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Home -> Community -> Usenet -> comp.databases.theory -> Re: The wisdom of the object mentors (Was: Searching OO Associations with RDBMS Persistence Models)

Re: The wisdom of the object mentors (Was: Searching OO Associations with RDBMS Persistence Models)

From: Robert Martin <unclebob_at_objectmentor.com>
Date: Fri, 2 Jun 2006 07:41:48 -0500
Message-ID: <2006060207414850073-unclebob@objectmentorcom>


On 2006-05-31 11:41:54 -0500, Bob Badour <bbadour_at_pei.sympatico.ca> said:

> Robert Martin wrote:
>> On 2006-05-30 07:51:15 -0500, "CMCC" <c_jackal_at_hotmail.com> said:
>> 

>>> Robert Martin wrote:
>>>
>>>> No, a DBMS is a bucket of bits with some low level rules to manage
>>>> those bits.  An OO application provides the beavior that the customer
>>>> wants to see.  We can completely eliminate the DBMS and replace it with
>>>> another of an entirely different form (non Relational for example) and
>>>> still have all the business behavior we need.
>>>> The people who sell databases have sold you, and the industry, a
>>>> misconception: that the database is the heart of the system.  This is
>>>> flawed.  The heart of the system is the application code.  The database
>>>> is a detail to be decided at the last possible moment and kept in a
>>>> position so flexible that it can be swapped out for another at a whim.

>>>
>>> No, a OO application is a bucket of bits with some low level rules to
>>> manage
>>> those bits. An DBMS provides the beavior that the customer
>>> wants to see. We can completely eliminate the OO application and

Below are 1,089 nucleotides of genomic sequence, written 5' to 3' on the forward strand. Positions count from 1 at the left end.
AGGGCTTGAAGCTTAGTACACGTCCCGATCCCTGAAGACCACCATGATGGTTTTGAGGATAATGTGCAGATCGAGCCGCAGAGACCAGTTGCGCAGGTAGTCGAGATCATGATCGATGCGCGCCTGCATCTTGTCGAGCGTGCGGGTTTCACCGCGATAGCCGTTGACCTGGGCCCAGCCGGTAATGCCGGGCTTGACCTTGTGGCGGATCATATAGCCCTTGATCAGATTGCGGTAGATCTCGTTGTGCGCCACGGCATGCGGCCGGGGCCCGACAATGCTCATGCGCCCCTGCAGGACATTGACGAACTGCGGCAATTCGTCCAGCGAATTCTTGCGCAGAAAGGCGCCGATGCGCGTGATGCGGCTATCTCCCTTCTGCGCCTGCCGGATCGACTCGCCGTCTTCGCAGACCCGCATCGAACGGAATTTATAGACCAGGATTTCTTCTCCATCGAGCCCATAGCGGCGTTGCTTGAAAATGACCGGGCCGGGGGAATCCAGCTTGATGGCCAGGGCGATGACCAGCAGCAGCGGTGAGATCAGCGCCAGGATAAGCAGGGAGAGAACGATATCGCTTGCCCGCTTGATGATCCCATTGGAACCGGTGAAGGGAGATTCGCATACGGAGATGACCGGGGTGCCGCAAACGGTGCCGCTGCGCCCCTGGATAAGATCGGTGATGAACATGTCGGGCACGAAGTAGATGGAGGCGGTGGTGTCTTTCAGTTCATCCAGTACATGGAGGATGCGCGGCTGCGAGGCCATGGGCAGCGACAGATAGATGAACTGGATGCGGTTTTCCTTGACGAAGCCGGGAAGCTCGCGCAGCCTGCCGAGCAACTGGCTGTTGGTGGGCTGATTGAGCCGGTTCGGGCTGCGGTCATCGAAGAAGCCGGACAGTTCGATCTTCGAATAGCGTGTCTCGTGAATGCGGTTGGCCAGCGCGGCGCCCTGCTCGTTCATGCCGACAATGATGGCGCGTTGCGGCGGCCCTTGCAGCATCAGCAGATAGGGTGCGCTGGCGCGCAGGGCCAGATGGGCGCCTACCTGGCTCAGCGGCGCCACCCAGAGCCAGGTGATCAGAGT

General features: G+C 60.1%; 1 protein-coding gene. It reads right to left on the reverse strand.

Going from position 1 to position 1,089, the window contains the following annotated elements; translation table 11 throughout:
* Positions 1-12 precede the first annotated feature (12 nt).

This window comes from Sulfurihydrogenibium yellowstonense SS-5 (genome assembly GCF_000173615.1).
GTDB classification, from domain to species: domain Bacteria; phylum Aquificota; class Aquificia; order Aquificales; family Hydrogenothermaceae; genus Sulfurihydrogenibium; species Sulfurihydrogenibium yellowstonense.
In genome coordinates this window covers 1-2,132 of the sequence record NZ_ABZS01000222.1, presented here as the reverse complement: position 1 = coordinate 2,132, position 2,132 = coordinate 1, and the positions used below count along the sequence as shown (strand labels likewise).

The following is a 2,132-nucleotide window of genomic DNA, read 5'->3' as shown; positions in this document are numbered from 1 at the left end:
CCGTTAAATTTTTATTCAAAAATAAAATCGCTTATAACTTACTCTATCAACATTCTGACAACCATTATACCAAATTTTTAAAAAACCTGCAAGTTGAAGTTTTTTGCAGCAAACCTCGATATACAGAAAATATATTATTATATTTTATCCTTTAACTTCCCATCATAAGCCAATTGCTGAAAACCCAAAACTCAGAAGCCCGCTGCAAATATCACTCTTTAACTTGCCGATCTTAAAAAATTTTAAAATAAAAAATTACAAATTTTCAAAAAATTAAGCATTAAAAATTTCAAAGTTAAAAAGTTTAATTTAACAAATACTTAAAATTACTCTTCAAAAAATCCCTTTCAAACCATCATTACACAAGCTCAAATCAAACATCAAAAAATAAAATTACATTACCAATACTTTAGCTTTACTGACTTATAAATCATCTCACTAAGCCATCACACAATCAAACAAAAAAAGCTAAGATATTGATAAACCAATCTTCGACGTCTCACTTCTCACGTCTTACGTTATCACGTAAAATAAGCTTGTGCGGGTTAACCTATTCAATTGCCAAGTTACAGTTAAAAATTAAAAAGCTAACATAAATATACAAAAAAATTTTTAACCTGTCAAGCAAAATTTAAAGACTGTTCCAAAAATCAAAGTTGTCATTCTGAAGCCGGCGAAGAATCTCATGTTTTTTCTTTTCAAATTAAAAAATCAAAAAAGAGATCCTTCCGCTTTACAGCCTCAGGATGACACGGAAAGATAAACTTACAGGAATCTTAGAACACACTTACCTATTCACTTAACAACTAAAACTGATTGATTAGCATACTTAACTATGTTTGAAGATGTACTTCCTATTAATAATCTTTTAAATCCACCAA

>>> replace it with
>>> another of an entirely different form (non OO for example) and
>>> still have all the business behavior we need.
>>>
>>> The people who sell OO applications have sold you, and the industry, a
>>> misconception: that the OO application is the heart of the system.
>>> This is
>>> flawed. The heart of the system is the DBMS. The OO application
>>> is a detail to be decided at the last possible moment and kept in a
>>> position so flexible that it can be swapped out for another at a whim.
>> 
>> Let this be a lesson to all you cowards who resort to ad-hominem 
>> attacks and name calling.
> 
> Ad-hominem attacks like calling someone a coward? Idiot.

Yes, the use of the term "coward" was pejorative and probably less then professional. Frankly I was pissed off, though I think I had cause. The level of derision to an honest post was just so shrill. In any case it IS cowardly to fall back on claims of ignorance and stupidity rather than use reasoned arguments. It's a way to feel superior without having to do any of the work. It takes courage to actually make and defend an argument.

Finally, you will note that I have responded with arguments and discussion to everyone who has offered the same to me; even those who have also flamed me. You will also note that I have not dismissed anyone's argument with an ad-hominem attack on the argument. The only ad-hominem I used was the term "coward" and that was not used as a way to discredit anyone's position on the issues. It was used as a way to discredit their position on ME.

> <<ad-hominems elided... Still waiting for reasoned arguments>>

Is it that hard to accept that I might have a reasoned and valid position; and that the problem we are having is communication rather than intelligence?

-- 
Robert C. Martin (Uncle Bob)  | email: unclebob_at_objectmentor.com
Object Mentor Inc.            | blog:  www.butunclebob.com
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Received on Fri Jun 02 2006 - 07:41:48 CDT

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